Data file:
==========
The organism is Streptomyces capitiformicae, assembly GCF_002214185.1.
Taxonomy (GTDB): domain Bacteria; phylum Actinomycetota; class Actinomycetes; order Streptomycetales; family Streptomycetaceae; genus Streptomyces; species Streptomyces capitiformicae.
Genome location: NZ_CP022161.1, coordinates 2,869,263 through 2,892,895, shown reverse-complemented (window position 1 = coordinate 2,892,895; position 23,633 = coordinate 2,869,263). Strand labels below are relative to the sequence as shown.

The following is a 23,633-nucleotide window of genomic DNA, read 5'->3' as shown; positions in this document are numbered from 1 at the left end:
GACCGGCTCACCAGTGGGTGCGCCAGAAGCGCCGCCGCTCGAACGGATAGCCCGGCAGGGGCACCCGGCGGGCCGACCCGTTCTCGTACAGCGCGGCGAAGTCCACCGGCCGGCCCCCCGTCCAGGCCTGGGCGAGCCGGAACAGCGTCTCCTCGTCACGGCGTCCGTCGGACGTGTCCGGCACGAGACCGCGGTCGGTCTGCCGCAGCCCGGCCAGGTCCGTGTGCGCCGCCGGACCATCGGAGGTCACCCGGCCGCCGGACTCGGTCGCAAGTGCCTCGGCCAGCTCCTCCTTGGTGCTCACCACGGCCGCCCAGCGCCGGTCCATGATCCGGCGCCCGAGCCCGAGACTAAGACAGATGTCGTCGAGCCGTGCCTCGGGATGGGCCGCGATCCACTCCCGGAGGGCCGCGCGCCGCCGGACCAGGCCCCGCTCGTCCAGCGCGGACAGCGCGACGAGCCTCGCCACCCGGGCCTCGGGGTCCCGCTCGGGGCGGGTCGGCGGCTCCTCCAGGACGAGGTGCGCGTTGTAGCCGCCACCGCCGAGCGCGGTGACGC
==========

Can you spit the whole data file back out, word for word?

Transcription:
The organism is Streptomyces capitiformicae, assembly GCF_002214185.1.
Taxonomy (GTDB): domain Bacteria; phylum Actinomycetota; class Actinomycetes; order Streptomycetales; family Streptomycetaceae; genus Streptomyces; species Streptomyces capitiformicae.
Genome location: NZ_CP022161.1, coordinates 2,869,263 through 2,892,895, shown reverse-complemented (window position 1 = coordinate 2,892,895; position 23,633 = coordinate 2,869,263). Strand labels below are relative to the sequence as shown.

The following is a 23,633-nucleotide window of genomic DNA, read 5'->3' as shown; positions in this document are numbered from 1 at the left end:
GACCGGCTCACCAGTGGGTGCGCCAGAAGCGCCGCCGCTCGAACGGATAGCCCGGCAGGGGCACCCGGCGGGCCGACCCGTTCTCGTACAGCGCGGCGAAGTCCACCGGCCGGCCCCCCGTCCAGGCCTGGGCGAGCCGGAACAGCGTCTCCTCGTCACGGCGTCCGTCGGACGTGTCCGGCACGAGACCGCGGTCGGTCTGCCGCAGCCCGGCCAGGTCCGTGTGCGCCGCCGGACCATCGGAGGTCACCCGGCCGCCGGACTCGGTCGCAAGTGCCTCGGCCAGCTCCTCCTTGGTGCTCACCACGGCCGCCCAGCGCCGGTCCATGATCCGGCGCCCGAGCCCGAGACTAAGACAGATGTCGTCGAGCCGTGCCTCGGGATGGGCCGCGATCCACTCCCGGAGGGCCGCGCGCCGCCGGACCAGGCCCCGCTCGTCCAGCGCGGACAGCGCGACGAGCCTCGCCACCCGGGCCTCGGGGTCCCGCTCGGGGCGGGTCGGCGGCTCCTCCAGGACGAGGTGCGCGTTGTAGCCGCCACCGCCGAGCGCGGTGACGC